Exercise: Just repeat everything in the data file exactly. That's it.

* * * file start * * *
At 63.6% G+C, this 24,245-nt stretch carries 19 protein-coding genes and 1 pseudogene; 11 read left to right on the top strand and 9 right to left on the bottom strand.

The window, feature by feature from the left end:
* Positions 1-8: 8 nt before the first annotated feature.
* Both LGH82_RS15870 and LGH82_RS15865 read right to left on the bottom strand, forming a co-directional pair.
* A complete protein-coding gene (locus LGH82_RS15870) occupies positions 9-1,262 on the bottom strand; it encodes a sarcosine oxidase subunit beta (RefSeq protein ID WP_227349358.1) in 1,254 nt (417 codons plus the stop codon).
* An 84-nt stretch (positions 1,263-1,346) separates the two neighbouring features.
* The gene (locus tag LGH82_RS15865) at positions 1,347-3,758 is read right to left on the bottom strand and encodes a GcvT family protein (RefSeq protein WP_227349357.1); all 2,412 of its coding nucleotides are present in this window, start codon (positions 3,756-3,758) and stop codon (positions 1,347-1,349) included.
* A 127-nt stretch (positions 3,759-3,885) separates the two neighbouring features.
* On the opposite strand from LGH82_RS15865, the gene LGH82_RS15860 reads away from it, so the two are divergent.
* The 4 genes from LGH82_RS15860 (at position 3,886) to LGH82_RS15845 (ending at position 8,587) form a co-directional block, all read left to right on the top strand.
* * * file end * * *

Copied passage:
At 63.6% G+C, this 24,245-nt stretch carries 19 protein-coding genes and 1 pseudogene; 11 read left to right on the top strand and 9 right to left on the bottom strand.

The window, feature by feature from the left end:
* Positions 1-8: 8 nt before the first annotated feature.
* Both LGH82_RS15870 and LGH82_RS15865 read right to left on the bottom strand, forming a co-directional pair.
* A complete protein-coding gene (locus LGH82_RS15870) occupies positions 9-1,262 on the bottom strand; it encodes a sarcosine oxidase subunit beta (RefSeq protein ID WP_227349358.1) in 1,254 nt (417 codons plus the stop codon).
* An 84-nt stretch (positions 1,263-1,346) separates the two neighbouring features.
* The gene (locus tag LGH82_RS15865) at positions 1,347-3,758 is read right to left on the bottom strand and encodes a GcvT family protein (RefSeq protein WP_227349357.1); all 2,412 of its coding nucleotides are present in this window, start codon (positions 3,756-3,758) and stop codon (positions 1,347-1,349) included.
* A 127-nt stretch (positions 3,759-3,885) separates the two neighbouring features.
* On the opposite strand from LGH82_RS15865, the gene LGH82_RS15860 reads away from it, so the two are divergent.
* The 4 genes from LGH82_RS15860 (at position 3,886) to LGH82_RS15845 (ending at position 8,587) form a co-directional block, all read left to right on the top strand.